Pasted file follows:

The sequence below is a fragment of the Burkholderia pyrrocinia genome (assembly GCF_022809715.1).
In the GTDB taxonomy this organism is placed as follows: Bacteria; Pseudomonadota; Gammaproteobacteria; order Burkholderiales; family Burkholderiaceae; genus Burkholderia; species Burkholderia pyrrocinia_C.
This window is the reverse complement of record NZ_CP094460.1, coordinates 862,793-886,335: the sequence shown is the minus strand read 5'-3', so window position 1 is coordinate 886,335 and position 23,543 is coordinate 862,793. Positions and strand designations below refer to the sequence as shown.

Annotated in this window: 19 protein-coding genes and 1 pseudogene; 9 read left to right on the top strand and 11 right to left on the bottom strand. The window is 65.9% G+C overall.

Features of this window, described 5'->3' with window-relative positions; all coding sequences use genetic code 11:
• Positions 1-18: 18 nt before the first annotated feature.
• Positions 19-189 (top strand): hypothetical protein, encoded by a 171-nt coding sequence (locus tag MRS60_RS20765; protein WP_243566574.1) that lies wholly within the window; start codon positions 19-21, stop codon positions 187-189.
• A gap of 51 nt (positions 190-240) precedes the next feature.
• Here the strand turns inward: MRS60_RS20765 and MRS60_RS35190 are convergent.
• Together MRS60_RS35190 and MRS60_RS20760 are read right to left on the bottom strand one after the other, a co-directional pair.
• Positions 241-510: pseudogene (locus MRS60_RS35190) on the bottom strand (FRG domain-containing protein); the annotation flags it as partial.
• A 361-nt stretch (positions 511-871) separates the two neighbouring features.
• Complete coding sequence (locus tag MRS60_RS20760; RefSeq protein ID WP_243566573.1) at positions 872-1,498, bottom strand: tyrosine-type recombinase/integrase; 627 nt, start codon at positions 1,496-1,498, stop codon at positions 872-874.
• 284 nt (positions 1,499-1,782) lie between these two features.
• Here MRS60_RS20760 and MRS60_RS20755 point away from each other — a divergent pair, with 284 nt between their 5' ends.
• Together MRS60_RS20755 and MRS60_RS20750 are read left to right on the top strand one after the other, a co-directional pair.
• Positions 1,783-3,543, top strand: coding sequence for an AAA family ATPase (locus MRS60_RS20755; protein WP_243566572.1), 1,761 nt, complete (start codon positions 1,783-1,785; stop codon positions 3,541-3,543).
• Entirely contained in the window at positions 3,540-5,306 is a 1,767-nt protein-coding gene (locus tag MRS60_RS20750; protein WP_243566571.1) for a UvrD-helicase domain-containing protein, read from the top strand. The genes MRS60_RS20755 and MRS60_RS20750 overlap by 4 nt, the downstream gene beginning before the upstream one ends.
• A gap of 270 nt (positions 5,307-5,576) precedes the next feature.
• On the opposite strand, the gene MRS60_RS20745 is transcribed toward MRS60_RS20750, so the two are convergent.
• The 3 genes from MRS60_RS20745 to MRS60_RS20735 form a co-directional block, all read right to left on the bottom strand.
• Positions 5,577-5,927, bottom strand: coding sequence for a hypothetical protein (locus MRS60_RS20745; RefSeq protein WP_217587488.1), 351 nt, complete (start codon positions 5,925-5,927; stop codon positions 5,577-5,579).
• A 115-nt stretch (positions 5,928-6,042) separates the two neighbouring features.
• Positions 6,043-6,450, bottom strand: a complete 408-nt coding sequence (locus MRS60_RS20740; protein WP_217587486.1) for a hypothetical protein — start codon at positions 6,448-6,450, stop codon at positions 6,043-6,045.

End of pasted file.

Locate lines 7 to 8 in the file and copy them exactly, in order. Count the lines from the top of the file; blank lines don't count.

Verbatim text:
• Positions 19-189 (top strand): hypothetical protein, encoded by a 171-nt coding sequence (locus tag MRS60_RS20765; protein WP_243566574.1) that lies wholly within the window; start codon positions 19-21, stop codon positions 187-189.
• A gap of 51 nt (positions 190-240) precedes the next feature.